Cinema produces a slightly better image than Bright Cinema, at the cost of about 15% or so of the brightness (not too bad). For those familiar with Epson’s Home Theater projectors that have a “Cinema filter” (no Cinema filter for the LS500), the “same” Digital Cinema mode, is barely half of Bright Cinema. If you darken your room, use Cinema for HDR content, but when it’s brighter you can still use Bright Cinema for the extra pop.
The last mode is Game mode, which interestingly comes across less saturated than Bright Cinema. Not being a serious game player, I did not work with Game mode. Epson projectors are well known for being good gamers, and the LS500, should be particularly good, thanks to:
Gamers! The magic number is 16.7 ms input lag for this Epson LS500, which is a lot faster/better for gaming than most home projectors. “Accceptable” is input lag around 50ms. Good around 35ms. 16.7 represents a 1 frame behind lag with 60 fps games.
Seriously, only gaming monitors are significantly faster. For example, my 77” LG OLED (pricey, and fast) claims 14ms. Still, 0 input lag monitors are out there (and relatively very expensive). Bottom line: If you aren’t competing nationally, the Epson’s 16.7ms you will almost certainly find to be something be just fine and really great.
Bottom Line: The LS500 is plenty bright! With it’s least bright mode still topping the charts at almost 1800 lumens. Let’s not forget, as you probably have read, laser projectors inherently seem brighter than lamp based projectors, measuring the same amount. Part of that is the wider color space inherent to laser light engines.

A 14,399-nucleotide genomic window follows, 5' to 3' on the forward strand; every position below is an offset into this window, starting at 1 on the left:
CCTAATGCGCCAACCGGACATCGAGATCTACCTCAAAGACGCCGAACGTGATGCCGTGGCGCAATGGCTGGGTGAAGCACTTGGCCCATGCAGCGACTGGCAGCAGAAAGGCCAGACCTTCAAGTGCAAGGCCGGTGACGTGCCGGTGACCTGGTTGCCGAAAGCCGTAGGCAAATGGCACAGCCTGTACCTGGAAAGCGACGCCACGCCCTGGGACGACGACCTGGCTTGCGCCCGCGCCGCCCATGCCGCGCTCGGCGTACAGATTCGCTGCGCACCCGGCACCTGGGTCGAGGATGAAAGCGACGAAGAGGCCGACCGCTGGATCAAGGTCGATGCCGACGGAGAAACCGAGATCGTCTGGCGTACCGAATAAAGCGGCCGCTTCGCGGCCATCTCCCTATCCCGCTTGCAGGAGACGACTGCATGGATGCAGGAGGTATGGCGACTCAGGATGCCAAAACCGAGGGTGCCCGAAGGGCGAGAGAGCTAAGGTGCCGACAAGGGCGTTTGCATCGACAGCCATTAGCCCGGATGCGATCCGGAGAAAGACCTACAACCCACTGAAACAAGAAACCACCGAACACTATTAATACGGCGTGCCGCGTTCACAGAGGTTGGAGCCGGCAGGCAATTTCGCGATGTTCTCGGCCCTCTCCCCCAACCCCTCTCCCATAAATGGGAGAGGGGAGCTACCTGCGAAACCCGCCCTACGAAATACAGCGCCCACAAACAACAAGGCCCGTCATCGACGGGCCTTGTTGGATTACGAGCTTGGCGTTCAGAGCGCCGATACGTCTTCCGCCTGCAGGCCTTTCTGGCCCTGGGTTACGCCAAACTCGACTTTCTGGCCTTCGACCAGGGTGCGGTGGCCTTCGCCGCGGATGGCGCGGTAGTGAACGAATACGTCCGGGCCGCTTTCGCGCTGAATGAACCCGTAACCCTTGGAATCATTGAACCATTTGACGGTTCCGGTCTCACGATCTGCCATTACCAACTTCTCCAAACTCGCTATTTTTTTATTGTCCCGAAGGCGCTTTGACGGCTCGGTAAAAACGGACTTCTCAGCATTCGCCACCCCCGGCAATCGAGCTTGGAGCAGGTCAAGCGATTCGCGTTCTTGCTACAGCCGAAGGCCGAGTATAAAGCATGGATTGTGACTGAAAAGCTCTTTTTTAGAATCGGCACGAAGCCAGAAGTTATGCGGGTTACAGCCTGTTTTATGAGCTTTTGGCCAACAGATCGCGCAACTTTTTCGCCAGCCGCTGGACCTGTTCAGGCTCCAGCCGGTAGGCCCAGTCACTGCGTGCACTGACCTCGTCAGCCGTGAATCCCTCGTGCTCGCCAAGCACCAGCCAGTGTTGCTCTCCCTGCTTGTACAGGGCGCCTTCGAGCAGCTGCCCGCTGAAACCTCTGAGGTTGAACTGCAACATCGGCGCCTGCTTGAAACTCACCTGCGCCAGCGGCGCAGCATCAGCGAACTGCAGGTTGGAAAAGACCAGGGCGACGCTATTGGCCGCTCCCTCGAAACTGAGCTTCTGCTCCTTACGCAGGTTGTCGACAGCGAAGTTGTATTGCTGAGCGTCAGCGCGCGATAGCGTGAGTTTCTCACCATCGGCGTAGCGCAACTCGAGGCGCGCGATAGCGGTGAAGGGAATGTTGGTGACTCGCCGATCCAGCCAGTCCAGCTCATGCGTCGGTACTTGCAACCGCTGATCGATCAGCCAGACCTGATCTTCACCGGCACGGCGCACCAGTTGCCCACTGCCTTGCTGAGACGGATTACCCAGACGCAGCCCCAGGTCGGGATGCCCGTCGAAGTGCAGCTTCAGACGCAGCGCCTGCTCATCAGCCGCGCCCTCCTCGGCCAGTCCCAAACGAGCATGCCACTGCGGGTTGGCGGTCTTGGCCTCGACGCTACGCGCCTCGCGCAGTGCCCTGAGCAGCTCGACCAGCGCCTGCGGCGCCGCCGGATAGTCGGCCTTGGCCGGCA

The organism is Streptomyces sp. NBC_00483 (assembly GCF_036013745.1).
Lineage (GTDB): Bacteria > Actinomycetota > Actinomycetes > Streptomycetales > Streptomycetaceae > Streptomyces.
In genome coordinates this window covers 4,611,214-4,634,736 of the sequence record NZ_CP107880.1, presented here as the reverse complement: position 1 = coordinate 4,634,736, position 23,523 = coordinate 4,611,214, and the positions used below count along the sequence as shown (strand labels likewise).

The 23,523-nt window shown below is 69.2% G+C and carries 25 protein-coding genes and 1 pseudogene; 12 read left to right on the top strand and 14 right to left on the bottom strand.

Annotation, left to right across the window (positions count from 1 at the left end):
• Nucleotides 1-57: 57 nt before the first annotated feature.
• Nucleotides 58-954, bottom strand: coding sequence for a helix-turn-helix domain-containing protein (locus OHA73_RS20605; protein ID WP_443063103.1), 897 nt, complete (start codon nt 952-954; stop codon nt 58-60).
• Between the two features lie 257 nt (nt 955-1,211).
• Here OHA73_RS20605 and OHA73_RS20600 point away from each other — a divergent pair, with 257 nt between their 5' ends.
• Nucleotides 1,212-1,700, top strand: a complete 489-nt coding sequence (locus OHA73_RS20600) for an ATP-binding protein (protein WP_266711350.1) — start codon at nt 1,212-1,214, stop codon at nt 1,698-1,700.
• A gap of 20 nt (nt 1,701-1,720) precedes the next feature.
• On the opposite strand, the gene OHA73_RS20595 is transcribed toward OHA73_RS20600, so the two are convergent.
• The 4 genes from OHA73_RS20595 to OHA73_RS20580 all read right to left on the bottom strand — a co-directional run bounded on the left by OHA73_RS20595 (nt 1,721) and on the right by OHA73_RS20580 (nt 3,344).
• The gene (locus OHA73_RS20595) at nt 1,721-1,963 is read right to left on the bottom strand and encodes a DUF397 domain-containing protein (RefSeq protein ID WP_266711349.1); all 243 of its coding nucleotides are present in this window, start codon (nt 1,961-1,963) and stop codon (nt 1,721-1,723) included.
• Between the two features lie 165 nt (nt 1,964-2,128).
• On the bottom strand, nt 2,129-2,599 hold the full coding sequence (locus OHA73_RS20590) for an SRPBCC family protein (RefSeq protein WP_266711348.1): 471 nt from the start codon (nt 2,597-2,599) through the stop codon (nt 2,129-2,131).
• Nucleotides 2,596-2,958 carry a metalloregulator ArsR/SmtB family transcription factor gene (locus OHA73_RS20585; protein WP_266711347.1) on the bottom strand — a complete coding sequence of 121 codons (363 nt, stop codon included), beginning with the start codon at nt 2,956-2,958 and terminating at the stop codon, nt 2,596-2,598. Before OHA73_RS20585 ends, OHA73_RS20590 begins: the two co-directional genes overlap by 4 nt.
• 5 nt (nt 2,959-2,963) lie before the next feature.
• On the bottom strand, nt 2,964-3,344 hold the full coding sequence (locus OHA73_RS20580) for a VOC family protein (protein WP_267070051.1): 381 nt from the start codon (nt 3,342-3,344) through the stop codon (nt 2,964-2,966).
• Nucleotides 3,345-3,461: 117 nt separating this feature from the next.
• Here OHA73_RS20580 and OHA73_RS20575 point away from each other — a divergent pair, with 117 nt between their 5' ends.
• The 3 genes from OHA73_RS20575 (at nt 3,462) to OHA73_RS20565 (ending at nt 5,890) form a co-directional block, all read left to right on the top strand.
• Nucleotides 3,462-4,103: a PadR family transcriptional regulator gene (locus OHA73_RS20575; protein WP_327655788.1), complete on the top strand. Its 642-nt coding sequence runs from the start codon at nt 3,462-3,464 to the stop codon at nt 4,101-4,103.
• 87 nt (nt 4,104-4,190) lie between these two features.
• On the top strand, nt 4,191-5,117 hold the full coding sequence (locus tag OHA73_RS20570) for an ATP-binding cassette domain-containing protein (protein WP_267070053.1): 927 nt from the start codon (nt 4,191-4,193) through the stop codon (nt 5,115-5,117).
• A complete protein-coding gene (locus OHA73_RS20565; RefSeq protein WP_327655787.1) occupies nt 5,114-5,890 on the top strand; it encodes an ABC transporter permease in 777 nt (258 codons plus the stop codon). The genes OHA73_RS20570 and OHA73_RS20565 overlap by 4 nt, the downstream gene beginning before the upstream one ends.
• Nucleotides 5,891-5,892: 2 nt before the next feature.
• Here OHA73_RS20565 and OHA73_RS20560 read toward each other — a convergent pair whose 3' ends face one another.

The Epson’s best mode, calibrated came in at 1795 lumens. For most folks, that might seem as bright as a 2500+ lumen lamp based projector, and that would be one very bright calibrated projector. What we used to call a “light canon.”
Only the maximum measurement was a disappointment, since Epson claims 4000 lumens. That’s just not like them to under estimate. That said, measuring UST projectors is tricky, to say the least. When I was doing full measurements I measured directly, whereas Phil measures the light off of the screen, in this case with a matte white screen, not an ALR/UST type.
More on measurements, and how the LS500 compares to other Laser TVs in the next section, which is Performance
More importantly, I have no doubt that the Epson is easily a lot brighter than the VAVA or the Optoma P1. It’s been a while since I had the LG HU85LA, but that one is likely about equally bright, or at least close.